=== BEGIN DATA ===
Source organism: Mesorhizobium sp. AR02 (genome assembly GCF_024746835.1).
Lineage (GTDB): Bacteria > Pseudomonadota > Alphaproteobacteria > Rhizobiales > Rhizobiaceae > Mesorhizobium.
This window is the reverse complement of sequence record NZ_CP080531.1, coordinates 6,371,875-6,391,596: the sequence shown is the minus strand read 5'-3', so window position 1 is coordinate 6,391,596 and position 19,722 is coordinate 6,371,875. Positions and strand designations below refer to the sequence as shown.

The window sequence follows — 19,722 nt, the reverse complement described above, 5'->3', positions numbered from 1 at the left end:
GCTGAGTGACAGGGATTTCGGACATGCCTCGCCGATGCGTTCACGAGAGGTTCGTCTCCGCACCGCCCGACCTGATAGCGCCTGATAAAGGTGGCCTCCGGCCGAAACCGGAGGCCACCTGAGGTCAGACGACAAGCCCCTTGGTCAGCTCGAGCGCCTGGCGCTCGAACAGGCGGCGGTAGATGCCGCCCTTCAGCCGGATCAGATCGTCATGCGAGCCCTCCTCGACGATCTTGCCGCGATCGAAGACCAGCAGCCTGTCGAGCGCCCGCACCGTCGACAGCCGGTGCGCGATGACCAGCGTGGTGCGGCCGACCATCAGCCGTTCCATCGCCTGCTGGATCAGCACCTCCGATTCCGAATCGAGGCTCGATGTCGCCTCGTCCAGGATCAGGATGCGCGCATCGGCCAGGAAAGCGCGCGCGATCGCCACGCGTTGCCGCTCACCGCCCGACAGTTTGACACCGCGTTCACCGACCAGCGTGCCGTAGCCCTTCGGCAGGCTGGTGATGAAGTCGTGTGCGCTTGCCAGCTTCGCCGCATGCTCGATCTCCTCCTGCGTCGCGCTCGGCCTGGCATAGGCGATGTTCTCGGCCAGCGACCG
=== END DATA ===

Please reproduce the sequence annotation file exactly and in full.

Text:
Source organism: Mesorhizobium sp. AR02 (genome assembly GCF_024746835.1).
Lineage (GTDB): Bacteria > Pseudomonadota > Alphaproteobacteria > Rhizobiales > Rhizobiaceae > Mesorhizobium.
This window is the reverse complement of sequence record NZ_CP080531.1, coordinates 6,371,875-6,391,596: the sequence shown is the minus strand read 5'-3', so window position 1 is coordinate 6,391,596 and position 19,722 is coordinate 6,371,875. Positions and strand designations below refer to the sequence as shown.

The window sequence follows — 19,722 nt, the reverse complement described above, 5'->3', positions numbered from 1 at the left end:
GCTGAGTGACAGGGATTTCGGACATGCCTCGCCGATGCGTTCACGAGAGGTTCGTCTCCGCACCGCCCGACCTGATAGCGCCTGATAAAGGTGGCCTCCGGCCGAAACCGGAGGCCACCTGAGGTCAGACGACAAGCCCCTTGGTCAGCTCGAGCGCCTGGCGCTCGAACAGGCGGCGGTAGATGCCGCCCTTCAGCCGGATCAGATCGTCATGCGAGCCCTCCTCGACGATCTTGCCGCGATCGAAGACCAGCAGCCTGTCGAGCGCCCGCACCGTCGACAGCCGGTGCGCGATGACCAGCGTGGTGCGGCCGACCATCAGCCGTTCCATCGCCTGCTGGATCAGCACCTCCGATTCCGAATCGAGGCTCGATGTCGCCTCGTCCAGGATCAGGATGCGCGCATCGGCCAGGAAAGCGCGCGCGATCGCCACGCGTTGCCGCTCACCGCCCGACAGTTTGACACCGCGTTCACCGACCAGCGTGCCGTAGCCCTTCGGCAGGCTGGTGATGAAGTCGTGTGCGCTTGCCAGCTTCGCCGCATGCTCGATCTCCTCCTGCGTCGCGCTCGGCCTGGCATAGGCGATGTTCTCGGCCAGCGACCG